An Experimental Investigation of Mechanical Behaviour of CO2 Saturated Coal Specimins

M. S. Masoudian

To reduce the emission of CO2 into the atmosphere, it is proposed to store CO2 into deep coalbeds which may also enhance the production of naturally-stored methane from coal formations. Many studies have been reported investigating the effect of CO2 injection on the flow properties to provide a means of estimating the recoverable CH4 and storable CO2. However, assessment of the long-term integrity of stored CO2 and the potentially damaging effects of CO2 on the mechanical response of coal have been largely neglected. Understanding the geomechanical response of coalbeds to CO2 injection can be crucial in site selection, in designing and planning CO2-ECBM and coalbed geosequestration operations. To investigate the effects of CO2 adsorption on the mechanical strength and stiffness of coal specimens, a series of triaxial experiments have been undertaken. Over 40 core specimens of Australian black coal from the Sydney Basin have been tested. The behaviour of water-saturated and CO2 saturated specimens have been investigated at confining pressures up to 5.5 MPa at room temperature. Results showed that the strength and stiffness of CO2 saturated specimens are significantly less than those of water saturated specimens.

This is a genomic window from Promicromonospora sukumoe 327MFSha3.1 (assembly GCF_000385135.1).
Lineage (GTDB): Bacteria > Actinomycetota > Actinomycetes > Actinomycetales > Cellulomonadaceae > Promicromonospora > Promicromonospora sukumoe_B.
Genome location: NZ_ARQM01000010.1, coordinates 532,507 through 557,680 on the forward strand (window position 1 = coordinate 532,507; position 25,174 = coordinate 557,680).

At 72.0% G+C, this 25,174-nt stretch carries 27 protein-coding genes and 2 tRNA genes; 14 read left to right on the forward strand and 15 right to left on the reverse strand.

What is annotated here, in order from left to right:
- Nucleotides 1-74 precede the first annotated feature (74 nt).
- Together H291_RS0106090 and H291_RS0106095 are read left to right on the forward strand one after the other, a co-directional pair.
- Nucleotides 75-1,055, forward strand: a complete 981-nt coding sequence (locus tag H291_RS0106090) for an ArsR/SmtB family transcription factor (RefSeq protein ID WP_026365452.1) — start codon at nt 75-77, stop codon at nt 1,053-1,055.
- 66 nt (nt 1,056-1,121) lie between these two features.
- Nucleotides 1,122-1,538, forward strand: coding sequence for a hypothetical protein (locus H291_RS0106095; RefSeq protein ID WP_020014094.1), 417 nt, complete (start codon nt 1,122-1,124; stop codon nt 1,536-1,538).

Performance Evaluation of a 21m Deep Excavation Stabilised by Combined Soil Nails and Anchors – A Case Study

S. Alireza (Sam) Mirlatifi